Description: Single-cell RNA sequencing (scRNA-seq) is an emerging technology for profiling the gene expression of thousands of cells at the single cell resolution. Currently, the labeling of cells in an scRNA-seq dataset is performed by manually characterizing clusters of cells or by fluorescence-activated cell sorting (FACS). Both methods have inherent drawbacks: The first depends on the clustering algorithm used and the knowledge and arbitrary decisions of the annotator, and the second involves an experimental step in addition to the sequencing and cannot be incorporated into the higher throughput scRNA-seq methods. We therefore suggest a different approach for cell labeling, namely, classifying cells from scRNA-seq datasets by using a model transferred from different (previously labeled) datasets. This approach can complement existing methods, and–in some cases–even replace them. Such a transfer-learning framework requires selecting informative features and training a classifier. The specific implementation for the framework that we propose, designated ''CaSTLe–classification of single cells by transfer learning,'' is based on a robust feature engineering workflow and an XGBoost classification model built on these features. Evaluation of CaSTLe against two benchmark feature-selection and classification methods showed that it outperformed the benchmark methods in most cases and yielded satisfactory classification accuracy in a consistent manner. CaSTLe has the additional advantage of being parallelizable and well suited to large datasets. We showed that it was possible to classify cell types using transfer learning, even when the databases contained a very small number of genes, and our study thus indicates the potential applicability of this approach for analysis of scRNA-seq datasets.
    Keywords: Research Article ; Biology And Life Sciences ; Medicine And Health Sciences ; Biology And Life Sciences ; Biology And Life Sciences ; Biology And Life Sciences ; Medicine And Health Sciences ; Biology And Life Sciences ; Medicine And Health Sciences ; Computer And Information Sciences ; Engineering And Technology ; Biology And Life Sciences ; Research And Analysis Methods ; Biology And Life Sciences ; Computer And Information Sciences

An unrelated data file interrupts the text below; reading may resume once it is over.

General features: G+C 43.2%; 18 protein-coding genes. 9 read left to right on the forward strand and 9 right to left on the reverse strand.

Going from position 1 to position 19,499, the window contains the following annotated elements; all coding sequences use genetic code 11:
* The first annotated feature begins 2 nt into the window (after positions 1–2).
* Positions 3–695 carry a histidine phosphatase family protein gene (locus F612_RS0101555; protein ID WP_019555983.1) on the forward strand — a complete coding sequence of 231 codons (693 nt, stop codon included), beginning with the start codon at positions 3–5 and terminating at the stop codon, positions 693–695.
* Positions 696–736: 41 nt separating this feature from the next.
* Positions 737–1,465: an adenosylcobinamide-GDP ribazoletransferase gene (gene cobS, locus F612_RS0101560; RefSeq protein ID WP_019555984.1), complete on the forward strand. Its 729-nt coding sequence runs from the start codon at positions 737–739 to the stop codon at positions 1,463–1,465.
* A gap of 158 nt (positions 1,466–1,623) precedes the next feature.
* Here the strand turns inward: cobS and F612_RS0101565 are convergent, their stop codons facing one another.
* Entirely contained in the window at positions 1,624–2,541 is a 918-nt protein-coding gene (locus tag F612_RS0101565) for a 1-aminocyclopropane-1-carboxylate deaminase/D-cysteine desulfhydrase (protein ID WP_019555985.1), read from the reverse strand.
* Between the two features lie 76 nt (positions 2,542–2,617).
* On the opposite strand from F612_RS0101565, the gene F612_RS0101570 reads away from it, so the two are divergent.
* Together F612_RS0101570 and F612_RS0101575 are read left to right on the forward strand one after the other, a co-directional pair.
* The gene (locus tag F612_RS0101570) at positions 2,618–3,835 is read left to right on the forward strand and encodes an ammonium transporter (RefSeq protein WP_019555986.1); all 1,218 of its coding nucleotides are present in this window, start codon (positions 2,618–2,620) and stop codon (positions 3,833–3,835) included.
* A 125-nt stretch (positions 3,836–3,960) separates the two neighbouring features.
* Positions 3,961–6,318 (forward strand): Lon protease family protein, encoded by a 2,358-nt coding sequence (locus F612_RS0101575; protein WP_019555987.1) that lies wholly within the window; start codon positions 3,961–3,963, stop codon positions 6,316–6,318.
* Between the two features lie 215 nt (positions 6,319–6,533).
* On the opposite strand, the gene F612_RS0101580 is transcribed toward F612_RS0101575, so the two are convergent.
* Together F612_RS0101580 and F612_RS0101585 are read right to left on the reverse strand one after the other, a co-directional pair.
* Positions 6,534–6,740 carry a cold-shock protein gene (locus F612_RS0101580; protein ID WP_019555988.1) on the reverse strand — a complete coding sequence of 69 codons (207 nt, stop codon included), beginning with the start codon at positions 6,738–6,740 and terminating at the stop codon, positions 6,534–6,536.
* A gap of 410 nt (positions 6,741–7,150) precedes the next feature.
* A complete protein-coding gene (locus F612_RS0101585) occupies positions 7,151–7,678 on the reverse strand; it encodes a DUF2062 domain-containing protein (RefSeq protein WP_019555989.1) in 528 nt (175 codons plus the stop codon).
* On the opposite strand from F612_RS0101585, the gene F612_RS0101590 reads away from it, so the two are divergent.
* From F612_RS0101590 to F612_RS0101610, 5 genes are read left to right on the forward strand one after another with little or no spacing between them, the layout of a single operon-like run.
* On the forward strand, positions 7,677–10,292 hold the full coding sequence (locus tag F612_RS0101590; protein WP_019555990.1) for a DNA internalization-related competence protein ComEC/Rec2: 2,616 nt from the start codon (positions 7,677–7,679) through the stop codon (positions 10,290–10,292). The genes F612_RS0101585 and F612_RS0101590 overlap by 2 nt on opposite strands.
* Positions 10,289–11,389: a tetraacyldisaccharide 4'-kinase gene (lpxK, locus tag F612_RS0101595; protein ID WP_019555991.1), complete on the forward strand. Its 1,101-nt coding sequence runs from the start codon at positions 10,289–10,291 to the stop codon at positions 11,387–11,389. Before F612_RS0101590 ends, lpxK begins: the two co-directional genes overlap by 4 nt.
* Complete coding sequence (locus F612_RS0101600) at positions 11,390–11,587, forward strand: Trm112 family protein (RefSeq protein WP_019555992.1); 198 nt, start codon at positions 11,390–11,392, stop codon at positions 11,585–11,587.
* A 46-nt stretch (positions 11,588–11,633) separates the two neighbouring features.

E-ISSN: 1932-6203
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  • 6
    In: PLoS ONE, 2014, Vol.9(4)
    Description: Inferring gene regulatory networks (GRNs) is a major issue in systems biology, which explicitly characterizes regulatory processes in the cell. The Path Consistency Algorithm based on Conditional Mutual Information (PCA-CMI) is a well-known method in this field. In this study, we introduce a new algorithm (IPCA-CMI) and apply it to a number of gene expression data sets in order to evaluate the accuracy of the algorithm to infer GRNs. The IPCA-CMI can be categorized as a hybrid method, using the PCA-CMI and Hill-Climbing algorithm (based on MIT score). The conditional dependence between variables is determined by the conditional mutual information test which can take into account both linear and nonlinear genes relations. IPCA-CMI uses a score and search method and defines a selected set of variables which is adjacent to one of or Y . This set is used to determine the dependency between X and Y . This method is compared with the method of evaluating dependency by PCA-CMI in which the set of variables adjacent to both X and Y , is selected. The merits of the IPCA-CMI are evaluated by applying this algorithm to the DREAM3 Challenge data sets with n variables and n samples ( ) and to experimental data from Escherichia coil containing 9 variables and 9 samples. Results indicate that applying the IPCA-CMI improves the precision of learning the structure of the GRNs in comparison with that of the PCA-CMI.
    Keywords: Research Article ; Biology And Life Sciences ; Computer And Information Sciences ; Physical Sciences
    E-ISSN: 1932-6203
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  • 7